BLACKMORES NIGHT The Village Lanterne SPV 99702 (2006)
And with a hey nonny nonny, they return. A few years ago when it seemed that Ritchie Blackmore had shunned the Strat for a Codpiece, many commentators were dumbfounded.
A distinct penchant for dressing up in tights and giving discounts to their fans who arrived at gigs as if it were King Henry VIII's banquet, did nothing to dispel the concerns.
'Village Lanterne' continues the saga of Life after Purple. It is best enjoyed if you set aside preconceptions and, moreover, any Purple connotations.
Sadly for some, it seems, Ritchie has just about hung up his Strat and regressed to the Middle Ages. That's not to say he doesn't thrash out an electric lick or two on this album, but its the pastoral rather than the Purple that wins out.
And once those inevitable concerns are set aside, this album can be enjoyed on its own terms.
Candice Night is a fine vocalist who has a very pure delivery on the folk-rock tunes and ballads, notably 'Faerie Queen' but can rock out when necessary ('I Guess It Doesn't Matter', 'Just Call My Name').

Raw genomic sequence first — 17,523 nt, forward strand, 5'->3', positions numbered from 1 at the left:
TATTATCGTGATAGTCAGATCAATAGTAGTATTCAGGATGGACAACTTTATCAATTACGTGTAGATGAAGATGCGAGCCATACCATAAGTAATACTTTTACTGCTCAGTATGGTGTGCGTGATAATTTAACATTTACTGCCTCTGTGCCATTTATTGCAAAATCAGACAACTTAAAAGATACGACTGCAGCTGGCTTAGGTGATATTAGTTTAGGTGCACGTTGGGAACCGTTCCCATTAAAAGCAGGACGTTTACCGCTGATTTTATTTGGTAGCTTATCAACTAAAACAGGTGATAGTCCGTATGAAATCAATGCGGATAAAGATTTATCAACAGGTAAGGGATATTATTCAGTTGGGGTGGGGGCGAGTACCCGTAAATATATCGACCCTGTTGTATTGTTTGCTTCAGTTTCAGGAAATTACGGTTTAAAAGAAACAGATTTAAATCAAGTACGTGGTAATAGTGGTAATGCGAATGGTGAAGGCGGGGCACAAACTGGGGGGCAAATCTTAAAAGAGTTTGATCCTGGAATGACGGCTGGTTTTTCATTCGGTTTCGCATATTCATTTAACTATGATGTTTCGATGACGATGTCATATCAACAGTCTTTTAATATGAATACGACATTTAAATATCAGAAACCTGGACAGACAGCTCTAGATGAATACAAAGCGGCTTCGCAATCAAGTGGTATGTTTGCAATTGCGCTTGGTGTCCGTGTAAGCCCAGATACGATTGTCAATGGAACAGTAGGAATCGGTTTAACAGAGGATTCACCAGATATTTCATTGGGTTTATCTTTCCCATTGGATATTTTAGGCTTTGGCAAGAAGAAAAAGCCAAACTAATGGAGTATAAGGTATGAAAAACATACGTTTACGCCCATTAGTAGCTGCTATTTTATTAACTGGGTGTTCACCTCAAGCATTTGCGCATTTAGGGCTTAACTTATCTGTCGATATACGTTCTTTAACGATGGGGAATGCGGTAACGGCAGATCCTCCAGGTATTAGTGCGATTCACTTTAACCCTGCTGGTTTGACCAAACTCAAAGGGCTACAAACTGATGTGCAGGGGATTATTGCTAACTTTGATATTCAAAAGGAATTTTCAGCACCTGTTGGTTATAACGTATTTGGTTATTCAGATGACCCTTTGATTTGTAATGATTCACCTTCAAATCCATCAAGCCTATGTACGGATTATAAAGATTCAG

Inter-twined with a selection of essentially upbeat ditties, Ritchie features a couple of exquisite acoustic interludes ('The Messenger', 'Village Dance'), whilst 'Child In Time' is reprised for the faithful.
The variety of moods and styles on offer may alienate the less patient and inevitably some listeners will want to hear more of a particular style and feel frustrated. Blackmore himself has described the sound as Mike Oldfield meets Enya. Certainly Oldfield in 'Moonlight Shadow' rather than 'Tubular Bells' mode comes to mind.
Elsewhere, there are folk-rock tunes with East European flavours ('Mond Tanz') and Albion Band overtones ('Olde Mill Inn'), and even an authentic version of Ralph McTell's 'Streets Of London'.
When Ritchie does withdraw the Strat from its cobwebbed case and rocks out on the album closer (the Heart-soundalike and old Rainbow track 'Street of Dreams'), it will all end too soon for some.